In any organization, leaders create the culture. Apathetic people exist in every organization. One can fault workers who trap themselves in a state of despair. Managers typically describe these people as having “bad attitudes.” The culture created by leaders is often the root cause of the problem.
Place these individuals in a culture of trust, respect, and challenge. You will see many of them quickly rise up to become happy and productive workers. It is essential that each individual in the workforce find real meaning in the organizational culture. Culture is determined by numerous actions and concepts, but it starts with the values and vision of the leader.
The culture of an organization is not easy to define. Most of the leadership textbooks I have read describe the culture in terms of physical attributes that characterize an organization. For example, here is a typical list of the things purported to make up a company culture.
- Physical structure
- Language and symbols
- Rituals, ceremonies, gossip, and jokes
- Stories, legends, and heroes
- Values and norms
The above list is a montage of the lists in many textbooks. When you think about it, these items do go a long way toward defining the culture of an organization. Unfortunately, I believe these items fall short because they fail to include the emotions of the people. After all, organizations are made up of people, at all levels, interacting in a social structure for a purpose. Let us extend the list of things that make up the culture of an organization.
- Is there a high level of trust within the organization?
- To what extent do people have the opportunity to grow in this organization?
- Do people feel safe and secure, or are they basically fearful?
- Is the company financially stable?
- How do people treat each other on their own level and on higher or lower levels?
- Is there mutual respect between management and workers?
- Is the culture inclusive or exclusive?
- Do people generally feel like winners or losers at work?
- Is the culture one of reinforcement or punishment?
- Are managers viewed as enablers or barriers?
- Are people trying to get into the organization or trying to get out?
- What is the level of satisfaction for people in this organization?
- Can people “speak their truth” without fear of reprisal?
- Do people follow the rules or find ways to avoid following them?
- Do people receive a living wage?
How can leaders build the right culture where people have a sense of purpose and meaning in their work? Here are eight approaches that are used by successful leaders.
- Have high ethical and moral standards. Operate from a set of values, and make sure people know why those values are important.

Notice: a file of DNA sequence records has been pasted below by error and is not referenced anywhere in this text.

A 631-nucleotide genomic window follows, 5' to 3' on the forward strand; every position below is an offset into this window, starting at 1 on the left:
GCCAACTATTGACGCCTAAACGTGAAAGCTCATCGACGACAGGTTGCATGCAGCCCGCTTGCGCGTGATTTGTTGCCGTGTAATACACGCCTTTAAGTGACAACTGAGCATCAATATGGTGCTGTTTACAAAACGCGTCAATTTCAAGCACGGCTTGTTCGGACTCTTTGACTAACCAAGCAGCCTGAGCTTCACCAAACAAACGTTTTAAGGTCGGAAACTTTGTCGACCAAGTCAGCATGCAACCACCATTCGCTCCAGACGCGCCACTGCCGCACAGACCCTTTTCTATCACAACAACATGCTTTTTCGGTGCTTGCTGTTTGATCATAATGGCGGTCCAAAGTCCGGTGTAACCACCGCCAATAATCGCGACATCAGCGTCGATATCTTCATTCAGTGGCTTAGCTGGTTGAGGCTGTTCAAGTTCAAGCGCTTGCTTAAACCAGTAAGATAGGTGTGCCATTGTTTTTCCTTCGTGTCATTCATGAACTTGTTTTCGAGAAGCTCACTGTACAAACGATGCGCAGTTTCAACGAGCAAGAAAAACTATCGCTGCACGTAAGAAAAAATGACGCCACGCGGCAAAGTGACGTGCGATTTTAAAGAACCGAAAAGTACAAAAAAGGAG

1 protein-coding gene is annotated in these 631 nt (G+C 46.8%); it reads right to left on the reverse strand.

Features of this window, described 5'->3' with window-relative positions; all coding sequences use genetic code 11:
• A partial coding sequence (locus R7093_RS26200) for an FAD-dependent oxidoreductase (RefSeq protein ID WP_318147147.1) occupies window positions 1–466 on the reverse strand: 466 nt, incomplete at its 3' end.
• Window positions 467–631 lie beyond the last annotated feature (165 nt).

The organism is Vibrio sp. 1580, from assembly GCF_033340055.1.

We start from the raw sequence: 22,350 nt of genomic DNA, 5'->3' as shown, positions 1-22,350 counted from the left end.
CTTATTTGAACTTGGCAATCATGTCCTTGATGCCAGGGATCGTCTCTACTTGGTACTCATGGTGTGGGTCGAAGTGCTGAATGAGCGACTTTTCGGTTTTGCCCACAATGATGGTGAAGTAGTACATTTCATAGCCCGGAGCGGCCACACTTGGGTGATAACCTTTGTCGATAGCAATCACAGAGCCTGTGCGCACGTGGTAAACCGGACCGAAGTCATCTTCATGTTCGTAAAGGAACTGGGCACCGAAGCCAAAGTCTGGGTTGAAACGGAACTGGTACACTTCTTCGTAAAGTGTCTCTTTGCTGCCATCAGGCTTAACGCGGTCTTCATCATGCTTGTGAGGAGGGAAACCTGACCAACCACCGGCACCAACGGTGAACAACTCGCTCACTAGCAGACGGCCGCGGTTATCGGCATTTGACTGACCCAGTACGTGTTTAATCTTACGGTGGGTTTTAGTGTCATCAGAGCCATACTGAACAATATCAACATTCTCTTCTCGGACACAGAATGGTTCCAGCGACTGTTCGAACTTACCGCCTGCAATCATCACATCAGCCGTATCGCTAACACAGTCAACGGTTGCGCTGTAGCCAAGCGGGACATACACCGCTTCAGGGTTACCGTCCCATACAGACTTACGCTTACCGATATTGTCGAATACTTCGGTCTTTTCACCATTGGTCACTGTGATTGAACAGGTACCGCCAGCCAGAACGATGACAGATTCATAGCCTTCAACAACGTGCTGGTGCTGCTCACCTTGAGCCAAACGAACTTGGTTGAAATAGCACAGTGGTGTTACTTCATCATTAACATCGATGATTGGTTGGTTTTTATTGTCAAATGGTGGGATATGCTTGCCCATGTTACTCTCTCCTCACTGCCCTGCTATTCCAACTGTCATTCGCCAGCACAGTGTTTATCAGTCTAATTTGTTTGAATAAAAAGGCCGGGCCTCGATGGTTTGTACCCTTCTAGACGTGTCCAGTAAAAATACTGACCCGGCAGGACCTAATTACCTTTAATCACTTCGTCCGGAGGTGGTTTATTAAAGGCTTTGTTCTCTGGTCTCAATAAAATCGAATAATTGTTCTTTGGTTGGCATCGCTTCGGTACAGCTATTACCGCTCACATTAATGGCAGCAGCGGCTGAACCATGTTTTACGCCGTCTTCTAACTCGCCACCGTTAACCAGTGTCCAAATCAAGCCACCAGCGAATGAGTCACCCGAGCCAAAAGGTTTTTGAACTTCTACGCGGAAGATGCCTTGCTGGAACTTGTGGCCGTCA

- Operate with high Emotional Intelligence. The ability to work well with people is critical.
- Build trust. Trust is the glue that holds people together in a framework of positive purpose. Without trust, we are just playing games with each other, hoping to get through the day unscathed.
- Create a positive vision of the future. Vision is critical because without it people see no sense of direction for their work. Create a common goal that is exciting.
- Lead change well. Change processes are in play in every organization daily, yet most leaders struggle with change processes.
- Build High Performing Teams. Enhance a sense of purpose where there is a kind of peer cohesion brought on by good teamwork.
- Build morale the right way. Motivation is derived by treating people with respect and giving them a clear vision and autonomy. Avoid trying to motivate people by adding hygiene factors, like picnics, bonuses, or hat days.
- Reinforce good behaviors.
Most of the above concepts sound like common sense; unfortunately, they are not common practice in many groups. This void contributes to much of the apathy in organizations. To have people rise to their level of potential, you need a strong culture. To accomplish that, focus on the above concepts, and see a remarkable transformation in your organization. Become a student of these skills, and teach them to other leaders. Learn how to personify the concepts listed above to rise to the level of great leadership.
Bob Whipple, MBA, CPTD, is a consultant, trainer, speaker, and author in the areas of leadership and trust. He is the author of: The Trust Factor: Advanced Leadership for Professionals, Understanding E-Body Language: Building Trust Online, and Leading with Trust is Like Sailing Downwind. Bob has many years as a senior executive with a Fortune 500 Company and with non-profit organizations